Victoria Wilhelmina Morgan, my great-great grandmother. Born in 1867 in Sweden; died in 1945 in San Bernardino, California. Came to this country via a boat which landed in New York; was married in 1887 and had her first child seven months later, in Texas. The 1910 census has her living in Spokane, Washington with her three children; the 1920 census has her living with her two daughters in San Bernardino. In 1930 she was still living in San Bernardino, this time with her daughter Miriam, age 38, and her son-in-law, Elta K. Westover, age 57. What happened to her husband between 1887 and 1910? How did she make a living as a single mother in the early 20th century? Was she married before or after she got pregnant?

Elta K. Westover has a story too. In the 1900 census he is listed as living with his father, three brothers and three sisters on a farm in Kansas. In 1910 he is living in a boarding house in California. In 1920 he is working in a soda plant in California and living with 9 other people, all employees of a soda plant. in 1930 he is married to Miriam and living in San Bernardino with her and Victoria. Victoria owned the house since 1919 yet Elta is listed as head of household. Why? Elta died in 1957, Miriam died in 1966. Did the house stay in the family? Are their any pictures of Victoria, Elta and Miriam? Did they sit around playing cards? Did they attend church? Did Victoria cuss in Swedish when she got really mad? These stories are lost to the sands of time, but they make up the people involved every bit as much as social security numbers and census records.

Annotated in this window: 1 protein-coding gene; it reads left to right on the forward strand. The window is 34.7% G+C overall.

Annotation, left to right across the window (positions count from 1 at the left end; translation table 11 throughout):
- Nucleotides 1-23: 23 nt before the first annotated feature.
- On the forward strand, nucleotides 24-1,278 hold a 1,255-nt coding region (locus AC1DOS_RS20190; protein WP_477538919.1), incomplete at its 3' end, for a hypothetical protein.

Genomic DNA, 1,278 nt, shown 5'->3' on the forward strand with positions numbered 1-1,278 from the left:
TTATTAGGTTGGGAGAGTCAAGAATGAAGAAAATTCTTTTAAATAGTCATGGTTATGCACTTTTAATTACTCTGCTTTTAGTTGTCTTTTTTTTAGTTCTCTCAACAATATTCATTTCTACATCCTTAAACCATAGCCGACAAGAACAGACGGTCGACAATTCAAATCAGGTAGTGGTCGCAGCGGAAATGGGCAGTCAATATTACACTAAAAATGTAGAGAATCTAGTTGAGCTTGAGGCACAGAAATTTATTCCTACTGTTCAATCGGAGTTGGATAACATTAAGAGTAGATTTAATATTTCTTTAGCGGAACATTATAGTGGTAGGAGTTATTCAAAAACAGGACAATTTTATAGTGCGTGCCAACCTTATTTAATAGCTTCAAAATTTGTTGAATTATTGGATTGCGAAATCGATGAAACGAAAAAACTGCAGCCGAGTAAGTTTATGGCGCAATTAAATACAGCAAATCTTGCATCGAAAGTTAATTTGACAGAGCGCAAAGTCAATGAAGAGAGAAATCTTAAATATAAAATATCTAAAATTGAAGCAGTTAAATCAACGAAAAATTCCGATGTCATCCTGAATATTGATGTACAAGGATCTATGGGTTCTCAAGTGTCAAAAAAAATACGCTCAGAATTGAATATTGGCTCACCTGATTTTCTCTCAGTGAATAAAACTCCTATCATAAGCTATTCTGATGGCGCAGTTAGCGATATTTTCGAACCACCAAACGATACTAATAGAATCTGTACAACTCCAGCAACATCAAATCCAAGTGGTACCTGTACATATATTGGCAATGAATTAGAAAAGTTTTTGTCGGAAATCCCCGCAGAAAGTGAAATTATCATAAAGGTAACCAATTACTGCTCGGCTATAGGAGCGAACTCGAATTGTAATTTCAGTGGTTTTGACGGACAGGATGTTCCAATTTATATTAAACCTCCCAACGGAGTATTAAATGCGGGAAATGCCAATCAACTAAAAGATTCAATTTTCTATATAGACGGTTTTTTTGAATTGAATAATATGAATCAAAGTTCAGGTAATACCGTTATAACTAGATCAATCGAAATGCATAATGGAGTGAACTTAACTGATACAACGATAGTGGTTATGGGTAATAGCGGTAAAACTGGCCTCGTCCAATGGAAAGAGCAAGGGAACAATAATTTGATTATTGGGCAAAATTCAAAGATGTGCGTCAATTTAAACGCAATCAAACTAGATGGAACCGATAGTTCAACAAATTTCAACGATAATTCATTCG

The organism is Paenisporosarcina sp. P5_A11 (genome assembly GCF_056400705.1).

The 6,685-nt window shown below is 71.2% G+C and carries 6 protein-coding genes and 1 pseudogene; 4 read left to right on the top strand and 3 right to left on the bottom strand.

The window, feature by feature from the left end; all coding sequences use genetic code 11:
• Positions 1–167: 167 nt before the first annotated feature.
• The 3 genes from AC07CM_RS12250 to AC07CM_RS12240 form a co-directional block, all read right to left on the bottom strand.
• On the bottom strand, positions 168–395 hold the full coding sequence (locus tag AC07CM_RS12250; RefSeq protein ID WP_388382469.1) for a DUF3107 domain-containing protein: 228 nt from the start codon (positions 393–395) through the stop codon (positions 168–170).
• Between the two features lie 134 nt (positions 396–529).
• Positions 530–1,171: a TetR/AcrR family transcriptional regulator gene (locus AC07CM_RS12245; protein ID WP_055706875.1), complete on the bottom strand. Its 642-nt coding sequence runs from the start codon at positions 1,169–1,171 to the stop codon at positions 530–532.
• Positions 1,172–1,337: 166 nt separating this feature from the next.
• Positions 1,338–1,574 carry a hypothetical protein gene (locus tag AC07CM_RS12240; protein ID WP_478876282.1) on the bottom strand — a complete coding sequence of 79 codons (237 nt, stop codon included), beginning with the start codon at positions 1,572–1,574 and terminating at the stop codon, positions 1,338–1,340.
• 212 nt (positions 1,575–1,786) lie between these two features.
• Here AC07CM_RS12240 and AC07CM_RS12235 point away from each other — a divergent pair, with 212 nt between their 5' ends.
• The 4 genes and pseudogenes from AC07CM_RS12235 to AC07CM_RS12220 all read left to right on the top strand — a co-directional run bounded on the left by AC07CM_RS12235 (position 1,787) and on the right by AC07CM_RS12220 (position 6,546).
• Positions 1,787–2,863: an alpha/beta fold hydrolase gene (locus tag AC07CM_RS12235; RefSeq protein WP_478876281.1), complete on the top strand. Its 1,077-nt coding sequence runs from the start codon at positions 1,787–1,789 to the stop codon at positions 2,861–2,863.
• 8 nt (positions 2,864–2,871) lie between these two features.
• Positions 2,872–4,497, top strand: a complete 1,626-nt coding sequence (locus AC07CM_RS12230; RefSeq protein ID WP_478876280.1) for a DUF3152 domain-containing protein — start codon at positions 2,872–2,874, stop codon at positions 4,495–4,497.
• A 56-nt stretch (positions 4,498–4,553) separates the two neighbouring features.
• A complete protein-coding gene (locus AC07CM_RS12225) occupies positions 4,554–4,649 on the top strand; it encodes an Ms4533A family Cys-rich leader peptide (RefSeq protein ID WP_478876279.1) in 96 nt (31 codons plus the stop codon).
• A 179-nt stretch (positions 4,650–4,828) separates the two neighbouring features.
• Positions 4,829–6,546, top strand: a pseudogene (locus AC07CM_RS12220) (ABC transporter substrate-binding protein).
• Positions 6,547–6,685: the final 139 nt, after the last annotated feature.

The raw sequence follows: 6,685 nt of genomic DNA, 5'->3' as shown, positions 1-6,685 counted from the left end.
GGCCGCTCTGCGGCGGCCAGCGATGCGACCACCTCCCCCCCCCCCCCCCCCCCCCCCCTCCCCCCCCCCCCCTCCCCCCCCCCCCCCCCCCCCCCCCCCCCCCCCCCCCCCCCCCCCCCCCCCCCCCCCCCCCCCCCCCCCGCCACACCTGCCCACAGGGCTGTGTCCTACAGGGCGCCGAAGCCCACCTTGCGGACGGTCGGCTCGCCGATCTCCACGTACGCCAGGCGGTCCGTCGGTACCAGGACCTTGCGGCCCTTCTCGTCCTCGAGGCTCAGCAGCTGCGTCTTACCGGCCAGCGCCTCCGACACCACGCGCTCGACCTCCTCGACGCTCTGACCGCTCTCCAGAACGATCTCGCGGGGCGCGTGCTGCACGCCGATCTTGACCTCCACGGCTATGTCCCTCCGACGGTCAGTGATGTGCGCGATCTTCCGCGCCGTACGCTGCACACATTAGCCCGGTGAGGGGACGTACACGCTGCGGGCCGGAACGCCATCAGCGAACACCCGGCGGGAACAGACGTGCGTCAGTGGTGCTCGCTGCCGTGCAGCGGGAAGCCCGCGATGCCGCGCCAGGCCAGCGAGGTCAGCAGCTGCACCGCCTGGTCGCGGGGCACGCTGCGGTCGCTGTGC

Rod Stewart had a hit song with "Every Picture Tells A Story." The old saying goes that a picture is worth a thousand words. But for every picture, every thousand words, there are a dozen pictures and 10,000 words left unspoken. History isn't just facts and places, dates and names. Those are but the skeleton upon which the muscles and sinews of history are strung.

Saturday, August 19, 2006


I edited out a sentence in the last entry. Came off sounding a little crass.

BUT... I don't apologize for thinking about something that God says is good.

He who has ears to hear, let him hear.

The secret of life (for men)

Your wait is over, guys. I have discovered the secret of life. You may thank me later. The secret to life is...

Learn to cook.

That's right, learn to cook. If your wife has a meeting or has to work late, don't ever look at her with a straight face and say "But what am I going to have for dinner?" She ought to leave your lazy rear right there. I've heard one of my bro's-in-law say that, when his wife was working and his mom had an appointment. "What am I going to have for my dinner?" Well, I'll tell you what you're going to have. You are going to march into that kitchen, grab two pieces of bread and throw something in between them. There will be no ordering DoMarco's Hut Pizza and Ribs tonight. Learn to make a freaking sandwich.